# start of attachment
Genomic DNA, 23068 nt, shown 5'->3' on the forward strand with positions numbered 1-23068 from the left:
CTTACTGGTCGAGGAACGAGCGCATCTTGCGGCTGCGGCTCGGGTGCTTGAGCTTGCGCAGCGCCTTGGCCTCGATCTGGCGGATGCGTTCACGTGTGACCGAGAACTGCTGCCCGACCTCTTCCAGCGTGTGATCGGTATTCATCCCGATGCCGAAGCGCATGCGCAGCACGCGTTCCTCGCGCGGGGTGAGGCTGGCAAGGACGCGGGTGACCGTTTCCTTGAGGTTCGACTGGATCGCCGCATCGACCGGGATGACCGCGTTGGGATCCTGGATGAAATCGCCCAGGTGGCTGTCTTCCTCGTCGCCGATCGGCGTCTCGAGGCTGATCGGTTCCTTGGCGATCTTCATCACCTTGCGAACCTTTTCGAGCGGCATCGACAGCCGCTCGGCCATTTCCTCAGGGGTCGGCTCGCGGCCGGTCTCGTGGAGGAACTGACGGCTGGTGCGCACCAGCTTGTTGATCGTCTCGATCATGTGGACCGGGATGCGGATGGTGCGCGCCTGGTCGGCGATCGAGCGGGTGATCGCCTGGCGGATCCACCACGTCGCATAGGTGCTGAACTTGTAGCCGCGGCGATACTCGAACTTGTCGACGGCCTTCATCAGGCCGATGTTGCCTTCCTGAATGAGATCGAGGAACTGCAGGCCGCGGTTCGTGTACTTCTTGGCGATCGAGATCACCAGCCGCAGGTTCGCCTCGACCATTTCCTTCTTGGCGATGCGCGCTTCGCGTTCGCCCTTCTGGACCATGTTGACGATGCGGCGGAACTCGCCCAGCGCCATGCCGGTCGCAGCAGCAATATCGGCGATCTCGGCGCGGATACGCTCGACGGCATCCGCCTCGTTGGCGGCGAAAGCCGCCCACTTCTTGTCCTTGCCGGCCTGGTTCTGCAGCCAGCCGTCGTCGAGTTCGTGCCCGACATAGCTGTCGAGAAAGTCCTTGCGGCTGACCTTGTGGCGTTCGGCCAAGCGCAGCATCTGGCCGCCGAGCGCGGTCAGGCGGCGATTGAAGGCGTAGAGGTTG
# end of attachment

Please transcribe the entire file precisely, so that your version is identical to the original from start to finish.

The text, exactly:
Genomic DNA, 23068 nt, shown 5'->3' on the forward strand with positions numbered 1-23068 from the left:
CTTACTGGTCGAGGAACGAGCGCATCTTGCGGCTGCGGCTCGGGTGCTTGAGCTTGCGCAGCGCCTTGGCCTCGATCTGGCGGATGCGTTCACGTGTGACCGAGAACTGCTGCCCGACCTCTTCCAGCGTGTGATCGGTATTCATCCCGATGCCGAAGCGCATGCGCAGCACGCGTTCCTCGCGCGGGGTGAGGCTGGCAAGGACGCGGGTGACCGTTTCCTTGAGGTTCGACTGGATCGCCGCATCGACCGGGATGACCGCGTTGGGATCCTGGATGAAATCGCCCAGGTGGCTGTCTTCCTCGTCGCCGATCGGCGTCTCGAGGCTGATCGGTTCCTTGGCGATCTTCATCACCTTGCGAACCTTTTCGAGCGGCATCGACAGCCGCTCGGCCATTTCCTCAGGGGTCGGCTCGCGGCCGGTCTCGTGGAGGAACTGACGGCTGGTGCGCACCAGCTTGTTGATCGTCTCGATCATGTGGACCGGGATGCGGATGGTGCGCGCCTGGTCGGCGATCGAGCGGGTGATCGCCTGGCGGATCCACCACGTCGCATAGGTGCTGAACTTGTAGCCGCGGCGATACTCGAACTTGTCGACGGCCTTCATCAGGCCGATGTTGCCTTCCTGAATGAGATCGAGGAACTGCAGGCCGCGGTTCGTGTACTTCTTGGCGATCGAGATCACCAGCCGCAGGTTCGCCTCGACCATTTCCTTCTTGGCGATGCGCGCTTCGCGTTCGCCCTTCTGGACCATGTTGACGATGCGGCGGAACTCGCCCAGCGCCATGCCGGTCGCAGCAGCAATATCGGCGATCTCGGCGCGGATACGCTCGACGGCATCCGCCTCGTTGGCGGCGAAAGCCGCCCACTTCTTGTCCTTGCCGGCCTGGTTCTGCAGCCAGCCGTCGTCGAGTTCGTGCCCGACATAGCTGTCGAGAAAGTCCTTGCGGCTGACCTTGTGGCGTTCGGCCAAGCGCAGCATCTGGCCGCCGAGCGCGGTCAGGCGGCGATTGAAGGCGTAGAGGTTG